Thought Is Never Private, Jamming, 11/05/2018

Just a short one this morning. I’m writing this after a very long day. Another thinker Paul Patton talks about in relation to Deleuze is Richard Rorty.

The very, very, very short version of Rorty is that he takes the contingency of reality very, very, very seriously. But that it results in the most unserious kind of materialism you’ll ever find. One very out of step with the demands we now face.

He’s another thinker who takes atheism all the way to its final logic. But he’s entirely too complacent about the result. So the conclusion of Rorty that gets you in the most trouble is that our moral principles are a product of our social relationships, our discourses. Being contingently developing organisms, our moral principles are arrived at contingently too.

So there’s nothing necessary about any moral system. As long as moralities can be made to work in the world, individuals can hold them. We each develop our own personal kink in the set of moral principles we socialize into as we grow and age. But all of that is a matter of our discourse. There’s no absolute in morality.

A nice young boy from a respectable family is not supposed to grow up
as a hateful, resentful, racist, misogynist jerk. That's why American and
Canadian liberals have been so shocked to see emboldened extremists
come out of the most unexpected places. James Damore was right
when he said that liberals couldn't even see their own echo chamber.
But I'm glad he could puncture it for them. By now, even the most
complacent liberals should know how seriously you have to take
your values, because there are people who hate you for them.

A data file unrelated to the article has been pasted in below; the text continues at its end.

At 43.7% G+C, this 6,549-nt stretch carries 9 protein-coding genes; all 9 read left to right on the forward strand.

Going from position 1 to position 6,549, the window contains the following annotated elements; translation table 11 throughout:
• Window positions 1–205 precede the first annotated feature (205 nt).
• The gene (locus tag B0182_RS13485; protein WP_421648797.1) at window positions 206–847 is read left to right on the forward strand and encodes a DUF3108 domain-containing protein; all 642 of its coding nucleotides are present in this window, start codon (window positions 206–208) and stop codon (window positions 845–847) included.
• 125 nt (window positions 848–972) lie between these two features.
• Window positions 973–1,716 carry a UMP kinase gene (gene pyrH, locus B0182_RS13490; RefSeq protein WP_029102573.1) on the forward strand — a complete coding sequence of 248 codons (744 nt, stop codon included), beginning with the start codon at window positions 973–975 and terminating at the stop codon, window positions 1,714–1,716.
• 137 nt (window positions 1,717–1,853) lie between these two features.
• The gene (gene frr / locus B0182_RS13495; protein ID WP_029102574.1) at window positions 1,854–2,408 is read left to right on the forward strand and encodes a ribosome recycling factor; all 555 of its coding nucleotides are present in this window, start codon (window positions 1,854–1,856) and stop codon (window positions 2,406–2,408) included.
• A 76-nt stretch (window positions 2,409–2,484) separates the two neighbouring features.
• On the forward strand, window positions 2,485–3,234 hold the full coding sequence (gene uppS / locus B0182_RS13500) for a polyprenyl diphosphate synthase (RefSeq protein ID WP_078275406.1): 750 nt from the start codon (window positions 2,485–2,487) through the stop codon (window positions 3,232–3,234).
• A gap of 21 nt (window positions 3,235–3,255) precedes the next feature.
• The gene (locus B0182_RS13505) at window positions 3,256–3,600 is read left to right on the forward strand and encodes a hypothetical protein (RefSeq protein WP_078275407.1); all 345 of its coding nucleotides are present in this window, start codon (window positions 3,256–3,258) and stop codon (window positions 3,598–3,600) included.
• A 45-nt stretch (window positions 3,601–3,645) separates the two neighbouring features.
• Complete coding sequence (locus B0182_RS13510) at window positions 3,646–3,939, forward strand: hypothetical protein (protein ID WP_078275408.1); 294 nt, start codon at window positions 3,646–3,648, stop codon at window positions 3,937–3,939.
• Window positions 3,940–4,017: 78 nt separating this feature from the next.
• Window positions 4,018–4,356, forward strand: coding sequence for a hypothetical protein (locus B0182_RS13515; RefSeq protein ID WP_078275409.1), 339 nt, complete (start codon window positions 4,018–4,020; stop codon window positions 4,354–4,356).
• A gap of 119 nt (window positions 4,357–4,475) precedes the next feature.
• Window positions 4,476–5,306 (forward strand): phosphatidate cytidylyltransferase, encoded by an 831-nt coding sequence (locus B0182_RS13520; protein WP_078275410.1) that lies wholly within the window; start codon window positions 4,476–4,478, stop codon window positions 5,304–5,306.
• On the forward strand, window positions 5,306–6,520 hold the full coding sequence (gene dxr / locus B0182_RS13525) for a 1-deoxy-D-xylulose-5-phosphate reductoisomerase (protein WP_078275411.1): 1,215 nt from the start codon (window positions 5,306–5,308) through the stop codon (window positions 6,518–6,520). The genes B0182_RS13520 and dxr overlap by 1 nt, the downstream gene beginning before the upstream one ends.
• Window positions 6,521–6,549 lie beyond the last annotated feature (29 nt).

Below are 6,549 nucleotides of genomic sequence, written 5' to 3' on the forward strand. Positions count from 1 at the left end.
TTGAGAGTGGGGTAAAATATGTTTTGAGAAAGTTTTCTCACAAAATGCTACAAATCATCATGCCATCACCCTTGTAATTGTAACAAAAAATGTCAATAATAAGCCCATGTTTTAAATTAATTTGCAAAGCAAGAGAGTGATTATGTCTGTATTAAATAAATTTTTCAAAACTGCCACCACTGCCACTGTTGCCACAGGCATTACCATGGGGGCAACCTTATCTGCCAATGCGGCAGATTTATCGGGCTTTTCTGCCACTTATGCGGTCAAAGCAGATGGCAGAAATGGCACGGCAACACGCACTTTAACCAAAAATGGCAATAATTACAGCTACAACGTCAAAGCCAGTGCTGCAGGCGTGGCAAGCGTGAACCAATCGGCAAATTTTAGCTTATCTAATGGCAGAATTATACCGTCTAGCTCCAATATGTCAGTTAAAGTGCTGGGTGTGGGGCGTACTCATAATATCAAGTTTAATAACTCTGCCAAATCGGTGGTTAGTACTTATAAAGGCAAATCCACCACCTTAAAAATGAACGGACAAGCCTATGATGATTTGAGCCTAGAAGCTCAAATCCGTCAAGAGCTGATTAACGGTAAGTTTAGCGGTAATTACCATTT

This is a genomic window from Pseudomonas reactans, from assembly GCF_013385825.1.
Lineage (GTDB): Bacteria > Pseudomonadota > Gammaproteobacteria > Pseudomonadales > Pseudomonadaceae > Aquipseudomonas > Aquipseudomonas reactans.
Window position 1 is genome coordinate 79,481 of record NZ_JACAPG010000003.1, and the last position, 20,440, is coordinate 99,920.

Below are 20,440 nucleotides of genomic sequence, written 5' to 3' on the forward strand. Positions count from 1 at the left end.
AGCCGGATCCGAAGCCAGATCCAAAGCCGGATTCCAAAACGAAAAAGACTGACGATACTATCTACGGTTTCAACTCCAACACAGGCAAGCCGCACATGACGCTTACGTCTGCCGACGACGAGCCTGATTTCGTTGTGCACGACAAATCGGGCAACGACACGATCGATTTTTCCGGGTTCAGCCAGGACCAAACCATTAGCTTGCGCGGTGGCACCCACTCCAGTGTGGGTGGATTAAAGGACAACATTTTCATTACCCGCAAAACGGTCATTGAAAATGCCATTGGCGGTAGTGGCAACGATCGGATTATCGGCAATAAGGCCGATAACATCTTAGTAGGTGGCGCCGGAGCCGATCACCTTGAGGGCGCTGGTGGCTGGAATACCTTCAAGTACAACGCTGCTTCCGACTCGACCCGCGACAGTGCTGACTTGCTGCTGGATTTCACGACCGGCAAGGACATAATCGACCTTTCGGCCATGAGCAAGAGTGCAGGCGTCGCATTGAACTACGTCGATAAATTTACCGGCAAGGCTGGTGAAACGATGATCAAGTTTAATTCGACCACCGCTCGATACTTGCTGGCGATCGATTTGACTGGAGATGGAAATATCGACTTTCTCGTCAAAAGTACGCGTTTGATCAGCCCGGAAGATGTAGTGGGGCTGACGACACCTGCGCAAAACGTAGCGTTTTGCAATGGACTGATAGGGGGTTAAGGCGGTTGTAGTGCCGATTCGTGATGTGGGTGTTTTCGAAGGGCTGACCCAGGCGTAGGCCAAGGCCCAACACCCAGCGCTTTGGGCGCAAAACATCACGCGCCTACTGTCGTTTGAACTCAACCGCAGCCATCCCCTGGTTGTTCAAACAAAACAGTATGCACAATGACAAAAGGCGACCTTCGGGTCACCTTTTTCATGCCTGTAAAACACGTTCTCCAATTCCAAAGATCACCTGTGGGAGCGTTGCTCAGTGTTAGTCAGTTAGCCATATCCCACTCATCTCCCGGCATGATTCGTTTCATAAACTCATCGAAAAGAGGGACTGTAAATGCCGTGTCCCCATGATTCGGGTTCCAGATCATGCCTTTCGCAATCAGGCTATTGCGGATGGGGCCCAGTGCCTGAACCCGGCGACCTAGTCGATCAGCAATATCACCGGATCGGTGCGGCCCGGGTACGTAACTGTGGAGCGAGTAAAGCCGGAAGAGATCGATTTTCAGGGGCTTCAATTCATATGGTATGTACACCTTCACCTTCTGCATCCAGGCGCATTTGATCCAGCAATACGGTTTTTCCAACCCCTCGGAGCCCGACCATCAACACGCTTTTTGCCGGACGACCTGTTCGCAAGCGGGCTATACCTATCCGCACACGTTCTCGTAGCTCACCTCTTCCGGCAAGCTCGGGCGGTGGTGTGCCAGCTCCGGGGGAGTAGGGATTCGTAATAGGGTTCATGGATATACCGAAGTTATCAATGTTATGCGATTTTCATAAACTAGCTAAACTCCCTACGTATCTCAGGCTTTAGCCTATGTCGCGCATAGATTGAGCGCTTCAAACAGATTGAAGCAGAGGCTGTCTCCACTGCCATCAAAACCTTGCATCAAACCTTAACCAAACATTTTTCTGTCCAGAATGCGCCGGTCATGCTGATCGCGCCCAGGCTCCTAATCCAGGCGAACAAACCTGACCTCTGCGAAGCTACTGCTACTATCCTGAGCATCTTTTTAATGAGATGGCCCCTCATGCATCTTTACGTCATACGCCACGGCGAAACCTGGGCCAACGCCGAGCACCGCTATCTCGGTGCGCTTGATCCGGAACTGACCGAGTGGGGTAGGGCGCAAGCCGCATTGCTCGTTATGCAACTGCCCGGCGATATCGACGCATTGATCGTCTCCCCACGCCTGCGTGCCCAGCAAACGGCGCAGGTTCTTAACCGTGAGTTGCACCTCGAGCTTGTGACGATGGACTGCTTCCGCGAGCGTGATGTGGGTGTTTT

Naturally, this freaks a lot of people out when you think about it. But as I’ve read different works of Rorty over the years, I find it makes what should be an existentially chilling thought sound like a banal fact to deal with.

Part of that is his skill with language, but part of that is also his own personality. I definitely don’t think you can reduce everything someone wrote to the general conditions of their daily lives. But it does play a part, it contributes.

So I think one of the main causes for Rorty’s ability to be so calm about a genuinely troubling idea is that he was born into a genteel upper-middle class life, and stayed comfortably in the Ivy League (or close to it) for pretty much his entire adult life. And he put his head down for a very conventional academic career for his first couple of unremarkable decades in the field. His life embodies the image of middle American security of the 20th century.

No wonder he was content to say that we’d resolve our moral differences through pleasant conversation over dinner. He lived a life without real hardship, without the kinds of deep ethical challenge that many experience. Never faced racism, misogyny, violence, poverty, addiction, injustice.

It’s very different to know that such things happen in the world, and to experience it yourself. It’s much tougher to know the real stakes of the world. Rorty could take the contingency of the world so flippantly because he never experienced himself the most intense suffering the contingencies of life can offer.

He could never conceive of liberal thinking being challenged, especially not by a resurgence of fascist social values and white ethnic nationalism in the West. He could easily conclude that the Civil Rights Movement was all it took to end the "conversation" over universal human rights; that the Second World War concluded with the "permanent defeat" of fascism.

That's what all good little boys were taught at school, after all. And he spent his entire life in a social world of good little boys grown up and growing old. He could take it all for granted, and so concluded that we could all take it for granted. The world remains much more serious than Rorty ever thought, and it always was.

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